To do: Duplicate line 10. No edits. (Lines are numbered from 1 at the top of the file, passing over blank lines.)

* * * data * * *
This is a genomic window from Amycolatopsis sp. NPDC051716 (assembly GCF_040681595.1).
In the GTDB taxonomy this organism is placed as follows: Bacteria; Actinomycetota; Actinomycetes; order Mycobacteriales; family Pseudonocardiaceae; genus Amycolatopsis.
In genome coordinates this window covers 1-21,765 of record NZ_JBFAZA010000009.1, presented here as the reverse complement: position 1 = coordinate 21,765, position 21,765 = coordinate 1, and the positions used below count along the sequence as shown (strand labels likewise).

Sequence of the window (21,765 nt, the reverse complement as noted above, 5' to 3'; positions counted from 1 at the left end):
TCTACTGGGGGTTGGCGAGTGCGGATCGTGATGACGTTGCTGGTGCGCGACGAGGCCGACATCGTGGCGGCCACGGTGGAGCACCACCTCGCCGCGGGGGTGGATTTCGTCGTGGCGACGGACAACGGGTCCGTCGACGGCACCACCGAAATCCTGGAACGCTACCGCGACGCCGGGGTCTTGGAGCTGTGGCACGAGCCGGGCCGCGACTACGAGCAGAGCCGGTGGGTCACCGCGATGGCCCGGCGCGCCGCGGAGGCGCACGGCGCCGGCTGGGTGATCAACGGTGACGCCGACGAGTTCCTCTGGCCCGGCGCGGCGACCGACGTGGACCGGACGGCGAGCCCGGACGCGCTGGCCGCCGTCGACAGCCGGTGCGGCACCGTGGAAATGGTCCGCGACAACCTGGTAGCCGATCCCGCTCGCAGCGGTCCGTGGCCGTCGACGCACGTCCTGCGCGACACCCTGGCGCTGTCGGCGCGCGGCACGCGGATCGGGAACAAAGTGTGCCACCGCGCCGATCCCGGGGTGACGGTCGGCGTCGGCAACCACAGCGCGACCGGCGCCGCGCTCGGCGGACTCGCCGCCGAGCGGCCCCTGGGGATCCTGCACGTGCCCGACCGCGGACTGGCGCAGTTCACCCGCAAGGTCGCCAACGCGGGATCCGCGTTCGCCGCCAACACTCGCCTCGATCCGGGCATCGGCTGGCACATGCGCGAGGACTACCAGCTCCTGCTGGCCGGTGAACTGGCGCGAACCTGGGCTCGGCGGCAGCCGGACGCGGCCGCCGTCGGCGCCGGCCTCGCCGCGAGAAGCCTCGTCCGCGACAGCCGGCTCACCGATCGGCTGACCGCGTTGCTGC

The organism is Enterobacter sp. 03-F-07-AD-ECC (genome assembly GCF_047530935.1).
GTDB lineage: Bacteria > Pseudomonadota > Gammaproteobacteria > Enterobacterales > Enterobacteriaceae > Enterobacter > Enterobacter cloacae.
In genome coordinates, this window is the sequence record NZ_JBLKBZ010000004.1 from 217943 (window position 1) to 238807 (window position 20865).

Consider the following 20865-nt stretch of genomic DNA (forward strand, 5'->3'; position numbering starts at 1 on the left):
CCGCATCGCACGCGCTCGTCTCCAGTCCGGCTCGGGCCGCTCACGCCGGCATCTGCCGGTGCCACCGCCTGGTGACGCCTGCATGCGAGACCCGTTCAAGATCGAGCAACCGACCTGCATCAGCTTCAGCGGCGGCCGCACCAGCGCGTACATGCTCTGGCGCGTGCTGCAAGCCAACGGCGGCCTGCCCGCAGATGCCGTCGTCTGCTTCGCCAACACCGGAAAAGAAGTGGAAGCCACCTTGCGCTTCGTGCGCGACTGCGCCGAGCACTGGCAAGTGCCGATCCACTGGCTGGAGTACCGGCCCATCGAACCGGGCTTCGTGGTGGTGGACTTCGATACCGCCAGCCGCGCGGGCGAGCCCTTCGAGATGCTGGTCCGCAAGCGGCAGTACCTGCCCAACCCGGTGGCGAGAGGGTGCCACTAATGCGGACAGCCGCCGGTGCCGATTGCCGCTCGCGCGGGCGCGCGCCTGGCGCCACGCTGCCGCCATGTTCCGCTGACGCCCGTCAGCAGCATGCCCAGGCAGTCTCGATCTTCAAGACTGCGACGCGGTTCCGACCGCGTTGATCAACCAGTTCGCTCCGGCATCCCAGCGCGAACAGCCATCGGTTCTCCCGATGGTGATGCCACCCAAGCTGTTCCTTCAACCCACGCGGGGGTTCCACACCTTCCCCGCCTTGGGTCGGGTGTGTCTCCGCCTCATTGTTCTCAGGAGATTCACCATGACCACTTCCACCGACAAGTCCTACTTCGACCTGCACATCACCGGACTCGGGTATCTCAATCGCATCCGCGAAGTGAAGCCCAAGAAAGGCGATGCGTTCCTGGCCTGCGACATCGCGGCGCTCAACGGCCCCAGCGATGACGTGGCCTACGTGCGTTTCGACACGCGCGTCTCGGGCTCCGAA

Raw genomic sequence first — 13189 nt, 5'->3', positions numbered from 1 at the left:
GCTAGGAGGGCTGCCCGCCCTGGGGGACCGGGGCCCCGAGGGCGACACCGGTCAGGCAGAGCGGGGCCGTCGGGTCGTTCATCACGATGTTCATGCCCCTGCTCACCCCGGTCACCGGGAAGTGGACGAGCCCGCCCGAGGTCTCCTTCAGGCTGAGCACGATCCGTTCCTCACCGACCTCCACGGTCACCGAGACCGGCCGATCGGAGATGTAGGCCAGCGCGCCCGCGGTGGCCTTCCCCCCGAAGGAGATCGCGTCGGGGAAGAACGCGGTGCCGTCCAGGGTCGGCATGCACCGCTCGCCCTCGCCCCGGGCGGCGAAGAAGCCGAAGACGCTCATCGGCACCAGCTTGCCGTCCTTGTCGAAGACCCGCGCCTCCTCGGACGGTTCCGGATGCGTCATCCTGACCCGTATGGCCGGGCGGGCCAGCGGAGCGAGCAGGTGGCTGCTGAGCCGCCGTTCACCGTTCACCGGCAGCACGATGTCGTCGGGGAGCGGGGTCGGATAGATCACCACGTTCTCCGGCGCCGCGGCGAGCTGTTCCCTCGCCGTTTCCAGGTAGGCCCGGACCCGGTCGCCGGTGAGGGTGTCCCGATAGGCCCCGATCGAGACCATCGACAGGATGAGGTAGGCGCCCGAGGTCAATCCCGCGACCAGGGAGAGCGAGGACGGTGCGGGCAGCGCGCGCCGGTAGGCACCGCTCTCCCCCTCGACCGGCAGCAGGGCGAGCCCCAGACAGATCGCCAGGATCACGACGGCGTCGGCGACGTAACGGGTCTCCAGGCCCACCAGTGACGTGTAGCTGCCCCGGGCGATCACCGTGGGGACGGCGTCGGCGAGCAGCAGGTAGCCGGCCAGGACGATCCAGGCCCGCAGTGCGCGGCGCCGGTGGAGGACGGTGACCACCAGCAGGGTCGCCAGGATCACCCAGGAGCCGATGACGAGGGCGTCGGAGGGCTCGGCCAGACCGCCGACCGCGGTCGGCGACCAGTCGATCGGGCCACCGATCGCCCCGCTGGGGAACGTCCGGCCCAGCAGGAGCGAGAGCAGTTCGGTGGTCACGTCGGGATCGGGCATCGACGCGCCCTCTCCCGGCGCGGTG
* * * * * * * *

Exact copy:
CCGCATCGCACGCGCTCGTCTCCAGTCCGGCTCGGGCCGCTCACGCCGGCATCTGCCGGTGCCACCGCCTGGTGACGCCTGCATGCGAGACCCGTTCAAGATCGAGCAACCGACCTGCATCAGCTTCAGCGGCGGCCGCACCAGCGCGTACATGCTCTGGCGCGTGCTGCAAGCCAACGGCGGCCTGCCCGCAGATGCCGTCGTCTGCTTCGCCAACACCGGAAAAGAAGTGGAAGCCACCTTGCGCTTCGTGCGCGACTGCGCCGAGCACTGGCAAGTGCCGATCCACTGGCTGGAGTACCGGCCCATCGAACCGGGCTTCGTGGTGGTGGACTTCGATACCGCCAGCCGCGCGGGCGAGCCCTTCGAGATGCTGGTCCGCAAGCGGCAGTACCTGCCCAACCCGGTGGCGAGAGGGTGCCACTAATGCGGACAGCCGCCGGTGCCGATTGCCGCTCGCGCGGGCGCGCGCCTGGCGCCACGCTGCCGCCATGTTCCGCTGACGCCCGTCAGCAGCATGCCCAGGCAGTCTCGATCTTCAAGACTGCGACGCGGTTCCGACCGCGTTGATCAACCAGTTCGCTCCGGCATCCCAGCGCGAACAGCCATCGGTTCTCCCGATGGTGATGCCACCCAAGCTGTTCCTTCAACCCACGCGGGGGTTCCACACCTTCCCCGCCTTGGGTCGGGTGTGTCTCCGCCTCATTGTTCTCAGGAGATTCACCATGACCACTTCCACCGACAAGTCCTACTTCGACCTGCACATCACCGGACTCGGGTATCTCAATCGCATCCGCGAAGTGAAGCCCAAGAAAGGCGATGCGTTCCTGGCCTGCGACATCGCGGCGCTCAACGGCCCCAGCGATGACGTGGCCTACGTGCGTTTCGACACGCGCGTCTCGGGCTCCGAA